Fantastic! I got some good sources, don’t I? Whatever subject I am focusing on in my own writings, they have recent articles about it. To wit: Colonizing the Western Mind Jason Hirthler. I should post a bloglist of my sources in the sidebar. “Colonizing” the mind is another way of characterizing the cognitive subversion I’ve been talking about. It appears that the subversion, or colonizing, of the black American mind is merely part of a larger project, albeit, a key component of it. The Neo-Black — the neoliberal black (as the name implies)– is part of a larger subversion of the American people as a whole: the neoliberal subversion.
Today we live beneath an invisible cultural hegemony, a set of ideas implanted in the mass mind by the U.S. state and its corporate media over decades. Invisibility seems to happen when something is either obscure or ubiquitous. In a propaganda system, an overarching objective is to render the messaging invisible by universalizing it within the culture. Difference is known by contrast. If there are no contrasting views in your field of vision, it’s easier to accept the ubiquitous explanation. The good news is that the ideology is well-known to some who have, for one lucky reason or another, found themselves outside the hegemonic field and are thus able to contrast the dominant worldview with alternative opinions. On the left, the ruling ideology might be described as neoliberalism, a particularly vicious form of imperial capitalism that, as would be expected, is camouflaged in the lineaments of humanitarian aid and succor.
It certainly works that way with the issue of racial discrimination. “Ideas implanted in the mass mind by the U.S. state and its corporate media“. This is what I call cognitive subversion. And these corporate and state arms of the controlling elite are not only doing it to black Americans. They are doing it to the whole nation. Controlling what we think and marching us as a nation like a tribe of zombies towards oblivion.
In a short span of time in the 1970s, dozens of think tanks were established across the western world and billions of dollars were spent proselytizing the tenets of the Powell Memo in 1972, which galvanized a counter-revolution to the liberal upswing of the Sixties. The neoliberal economic model of deregulation, downsizing, and privatization was preached by the Reagan-Thatcher junta, liberalized by the Clinton regime, temporarily given a bad name by the unhinged Bush administration, and saved by telegenic restoration of the Obama years. The ideology that underlay the model saturated academia, notably at the University of Chicago, and the mainstream media, principally at The New York Times. Since then it has trickled down to the general populace, to whom it now feels second nature. Today think tanks like the Heritage Foundation, the Brookings Institute, Stratfor, Cato Institute, American Enterprise Institute, Council on Foreign Relations, Carnegie Endowment, the Open Society Foundation, and the Atlantic Council, among many others, funnel millions of dollars in donations into cementing neoliberal attitudes in the American mind.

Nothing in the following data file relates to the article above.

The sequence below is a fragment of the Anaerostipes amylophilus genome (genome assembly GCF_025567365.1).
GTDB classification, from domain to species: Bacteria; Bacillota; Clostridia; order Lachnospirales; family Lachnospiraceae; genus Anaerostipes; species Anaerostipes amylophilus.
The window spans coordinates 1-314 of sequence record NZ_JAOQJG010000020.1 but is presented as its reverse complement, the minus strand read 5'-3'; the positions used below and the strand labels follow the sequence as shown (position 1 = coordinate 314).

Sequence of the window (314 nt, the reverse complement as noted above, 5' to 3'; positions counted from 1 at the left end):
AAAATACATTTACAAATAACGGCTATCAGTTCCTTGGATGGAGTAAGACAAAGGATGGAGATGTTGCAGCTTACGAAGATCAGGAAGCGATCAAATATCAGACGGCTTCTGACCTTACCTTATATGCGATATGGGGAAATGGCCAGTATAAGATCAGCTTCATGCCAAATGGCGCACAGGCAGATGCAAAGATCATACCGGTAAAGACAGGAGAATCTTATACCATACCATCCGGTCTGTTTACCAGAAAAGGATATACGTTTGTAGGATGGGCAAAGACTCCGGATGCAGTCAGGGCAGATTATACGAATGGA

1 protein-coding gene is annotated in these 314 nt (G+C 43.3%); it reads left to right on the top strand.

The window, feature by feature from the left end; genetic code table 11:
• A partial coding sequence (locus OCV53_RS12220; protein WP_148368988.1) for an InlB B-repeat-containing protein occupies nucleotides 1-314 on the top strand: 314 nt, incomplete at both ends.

What matters to the one percent and the media conglomerates that disseminate their worldview is that the official definitions are accepted by the masses. The real effects need never be known. The neoliberal ideology (theory) thus conceals the [brutal] neoliberal reality (practice). And for the masses to accept it, it must be mass produced. Then it becomes more or less invisible by virtue of its universality.
The benign-sounding structural adjustments of the West have fairly predictable results: cultural and economic chaos, rapid impoverishment, resource extraction with its attendant ecological ruin, transfer of ownership from local hands to foreign entities, and death from a thousand causes. We are currently sanctioning around 30 nations in some fashion; dozens of countries have fallen into ‘protracted arrears’ with western creditors; and entire continents are witnessing huge outflows of capital–on the order of $100B annually–to the global north as debt service. The profiteering colonialists of the West make out like bandits. The usual suspects include Washington and its loyal lapdogs, the IMF, World Bank, EU, NATO, and other international institutions, and the energy and defense multinationals whose shareholders and executive class effectively run the show.
So why aren’t Americans more aware of this complicated web of neocolonial domination? Italian communist Antonio Gramsci, who pioneered the concept of cultural hegemony, suggested that the ruling ideologies of the bourgeoisie were so deeply embedded in popular consciousness that the working classes often supported leaders and ideas that were antithetical to their own interests. Today, that cultural hegemony is neoliberalism. Few can slip its grasp long enough to see the world from an uncolored vantage point. You’ll very rarely encounter arguments like this leafing through the Times or related broadsheets. They don’t fit the ruling dogma, the Weltanschauung (worldview) that keeps the public mind in its sleepy repose.
‘The working classes often support leaders and ideas that are antithetical to their own interests.’ Now where oh where have I seen that happen? Where a working class supported a smooth talking leader and highfalutin ideas that were antithetical to their own best interests? Let me think…